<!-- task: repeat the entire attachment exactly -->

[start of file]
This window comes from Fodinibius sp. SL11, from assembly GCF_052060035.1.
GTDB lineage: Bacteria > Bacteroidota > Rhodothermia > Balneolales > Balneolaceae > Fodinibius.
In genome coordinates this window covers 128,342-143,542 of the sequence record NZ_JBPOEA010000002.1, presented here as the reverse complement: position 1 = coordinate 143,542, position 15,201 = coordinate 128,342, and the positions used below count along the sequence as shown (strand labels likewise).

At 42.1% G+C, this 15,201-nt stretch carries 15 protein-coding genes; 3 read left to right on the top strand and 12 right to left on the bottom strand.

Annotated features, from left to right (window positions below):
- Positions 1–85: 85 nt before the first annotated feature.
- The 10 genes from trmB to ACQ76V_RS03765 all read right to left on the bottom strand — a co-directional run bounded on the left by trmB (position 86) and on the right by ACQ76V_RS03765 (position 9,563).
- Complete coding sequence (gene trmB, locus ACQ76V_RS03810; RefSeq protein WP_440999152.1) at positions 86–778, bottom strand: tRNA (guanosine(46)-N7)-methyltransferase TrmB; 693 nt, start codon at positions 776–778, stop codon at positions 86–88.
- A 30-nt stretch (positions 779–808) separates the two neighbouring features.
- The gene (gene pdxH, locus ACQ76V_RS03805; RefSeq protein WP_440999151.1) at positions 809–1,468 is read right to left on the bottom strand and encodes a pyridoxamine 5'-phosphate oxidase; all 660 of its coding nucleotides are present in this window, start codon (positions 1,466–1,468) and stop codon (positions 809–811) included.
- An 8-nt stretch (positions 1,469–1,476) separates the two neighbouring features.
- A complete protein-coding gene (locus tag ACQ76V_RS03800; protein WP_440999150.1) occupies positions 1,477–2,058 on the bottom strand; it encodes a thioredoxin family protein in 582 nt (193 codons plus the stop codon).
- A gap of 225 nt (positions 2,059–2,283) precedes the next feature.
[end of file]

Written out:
This window comes from Fodinibius sp. SL11, from assembly GCF_052060035.1.
GTDB lineage: Bacteria > Bacteroidota > Rhodothermia > Balneolales > Balneolaceae > Fodinibius.
In genome coordinates this window covers 128,342-143,542 of the sequence record NZ_JBPOEA010000002.1, presented here as the reverse complement: position 1 = coordinate 143,542, position 15,201 = coordinate 128,342, and the positions used below count along the sequence as shown (strand labels likewise).

At 42.1% G+C, this 15,201-nt stretch carries 15 protein-coding genes; 3 read left to right on the top strand and 12 right to left on the bottom strand.

Annotated features, from left to right (window positions below):
- Positions 1–85: 85 nt before the first annotated feature.
- The 10 genes from trmB to ACQ76V_RS03765 all read right to left on the bottom strand — a co-directional run bounded on the left by trmB (position 86) and on the right by ACQ76V_RS03765 (position 9,563).
- Complete coding sequence (gene trmB, locus ACQ76V_RS03810; RefSeq protein WP_440999152.1) at positions 86–778, bottom strand: tRNA (guanosine(46)-N7)-methyltransferase TrmB; 693 nt, start codon at positions 776–778, stop codon at positions 86–88.
- A 30-nt stretch (positions 779–808) separates the two neighbouring features.
- The gene (gene pdxH, locus ACQ76V_RS03805; RefSeq protein WP_440999151.1) at positions 809–1,468 is read right to left on the bottom strand and encodes a pyridoxamine 5'-phosphate oxidase; all 660 of its coding nucleotides are present in this window, start codon (positions 1,466–1,468) and stop codon (positions 809–811) included.
- An 8-nt stretch (positions 1,469–1,476) separates the two neighbouring features.
- A complete protein-coding gene (locus tag ACQ76V_RS03800; protein WP_440999150.1) occupies positions 1,477–2,058 on the bottom strand; it encodes a thioredoxin family protein in 582 nt (193 codons plus the stop codon).
- A gap of 225 nt (positions 2,059–2,283) precedes the next feature.